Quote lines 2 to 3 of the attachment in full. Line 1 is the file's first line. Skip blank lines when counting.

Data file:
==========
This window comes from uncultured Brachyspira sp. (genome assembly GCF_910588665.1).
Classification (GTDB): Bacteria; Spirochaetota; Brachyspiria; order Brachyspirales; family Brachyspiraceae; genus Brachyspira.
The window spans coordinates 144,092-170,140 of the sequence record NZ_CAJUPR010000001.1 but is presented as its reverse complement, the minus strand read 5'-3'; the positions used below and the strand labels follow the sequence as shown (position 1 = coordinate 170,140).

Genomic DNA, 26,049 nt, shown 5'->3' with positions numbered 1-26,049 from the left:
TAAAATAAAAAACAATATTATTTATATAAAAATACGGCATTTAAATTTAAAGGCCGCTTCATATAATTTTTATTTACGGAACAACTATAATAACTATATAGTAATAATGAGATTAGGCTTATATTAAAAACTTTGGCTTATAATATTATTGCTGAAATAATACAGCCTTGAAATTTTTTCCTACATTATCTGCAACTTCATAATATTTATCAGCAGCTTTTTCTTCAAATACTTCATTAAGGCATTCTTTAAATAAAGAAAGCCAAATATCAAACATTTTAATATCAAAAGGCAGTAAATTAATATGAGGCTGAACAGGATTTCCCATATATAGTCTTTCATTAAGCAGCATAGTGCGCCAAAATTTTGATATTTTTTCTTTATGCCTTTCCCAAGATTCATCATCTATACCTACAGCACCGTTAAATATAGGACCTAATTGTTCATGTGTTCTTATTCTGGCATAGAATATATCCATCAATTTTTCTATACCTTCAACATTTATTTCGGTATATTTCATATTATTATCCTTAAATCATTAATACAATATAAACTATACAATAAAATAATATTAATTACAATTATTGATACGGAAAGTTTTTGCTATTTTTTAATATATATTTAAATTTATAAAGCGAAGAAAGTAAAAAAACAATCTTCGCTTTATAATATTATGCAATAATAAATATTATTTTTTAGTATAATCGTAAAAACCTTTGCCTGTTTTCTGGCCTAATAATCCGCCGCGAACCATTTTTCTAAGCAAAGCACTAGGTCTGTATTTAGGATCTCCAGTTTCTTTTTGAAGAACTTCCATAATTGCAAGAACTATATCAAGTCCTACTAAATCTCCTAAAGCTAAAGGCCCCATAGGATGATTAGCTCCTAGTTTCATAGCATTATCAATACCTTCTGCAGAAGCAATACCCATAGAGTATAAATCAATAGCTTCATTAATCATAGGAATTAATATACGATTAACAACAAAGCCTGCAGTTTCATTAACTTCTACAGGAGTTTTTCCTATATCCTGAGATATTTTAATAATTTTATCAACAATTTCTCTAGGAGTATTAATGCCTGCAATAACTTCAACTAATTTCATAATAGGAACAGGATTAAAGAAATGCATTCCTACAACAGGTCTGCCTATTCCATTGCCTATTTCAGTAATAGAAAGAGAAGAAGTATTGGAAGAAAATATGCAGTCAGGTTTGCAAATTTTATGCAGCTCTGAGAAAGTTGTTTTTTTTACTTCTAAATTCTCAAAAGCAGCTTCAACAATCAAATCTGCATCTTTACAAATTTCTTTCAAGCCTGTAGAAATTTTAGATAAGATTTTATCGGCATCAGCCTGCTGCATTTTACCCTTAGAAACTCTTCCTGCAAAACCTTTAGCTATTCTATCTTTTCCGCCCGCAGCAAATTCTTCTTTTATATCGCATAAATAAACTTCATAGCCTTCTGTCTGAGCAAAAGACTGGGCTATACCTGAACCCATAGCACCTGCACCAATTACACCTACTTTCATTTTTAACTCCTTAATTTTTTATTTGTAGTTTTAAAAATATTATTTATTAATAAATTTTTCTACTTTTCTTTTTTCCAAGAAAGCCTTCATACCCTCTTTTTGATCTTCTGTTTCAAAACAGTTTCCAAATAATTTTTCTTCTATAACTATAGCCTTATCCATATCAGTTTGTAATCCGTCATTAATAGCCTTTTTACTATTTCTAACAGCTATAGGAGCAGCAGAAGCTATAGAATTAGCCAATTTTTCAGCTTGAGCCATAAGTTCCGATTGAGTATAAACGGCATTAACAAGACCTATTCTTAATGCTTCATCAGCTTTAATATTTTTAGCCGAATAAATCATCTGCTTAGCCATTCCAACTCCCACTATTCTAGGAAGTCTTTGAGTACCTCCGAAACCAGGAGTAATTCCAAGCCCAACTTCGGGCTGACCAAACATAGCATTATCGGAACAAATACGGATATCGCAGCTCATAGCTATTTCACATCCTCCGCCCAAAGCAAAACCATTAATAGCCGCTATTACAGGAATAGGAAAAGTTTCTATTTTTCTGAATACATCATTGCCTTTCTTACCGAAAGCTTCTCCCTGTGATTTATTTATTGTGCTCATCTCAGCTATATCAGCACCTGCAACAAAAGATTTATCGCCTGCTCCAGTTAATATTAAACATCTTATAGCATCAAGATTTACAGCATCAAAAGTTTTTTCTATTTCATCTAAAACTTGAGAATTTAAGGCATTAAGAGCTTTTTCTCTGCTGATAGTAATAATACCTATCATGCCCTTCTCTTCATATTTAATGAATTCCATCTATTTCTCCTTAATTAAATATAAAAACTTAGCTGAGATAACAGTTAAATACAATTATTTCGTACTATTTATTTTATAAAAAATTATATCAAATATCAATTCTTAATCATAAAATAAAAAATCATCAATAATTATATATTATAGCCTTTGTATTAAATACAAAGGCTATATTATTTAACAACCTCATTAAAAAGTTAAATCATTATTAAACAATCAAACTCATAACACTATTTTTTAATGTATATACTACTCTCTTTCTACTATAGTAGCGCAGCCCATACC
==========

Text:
Classification (GTDB): Bacteria; Spirochaetota; Brachyspiria; order Brachyspirales; family Brachyspiraceae; genus Brachyspira.
The window spans coordinates 144,092-170,140 of the sequence record NZ_CAJUPR010000001.1 but is presented as its reverse complement, the minus strand read 5'-3'; the positions used below and the strand labels follow the sequence as shown (position 1 = coordinate 170,140).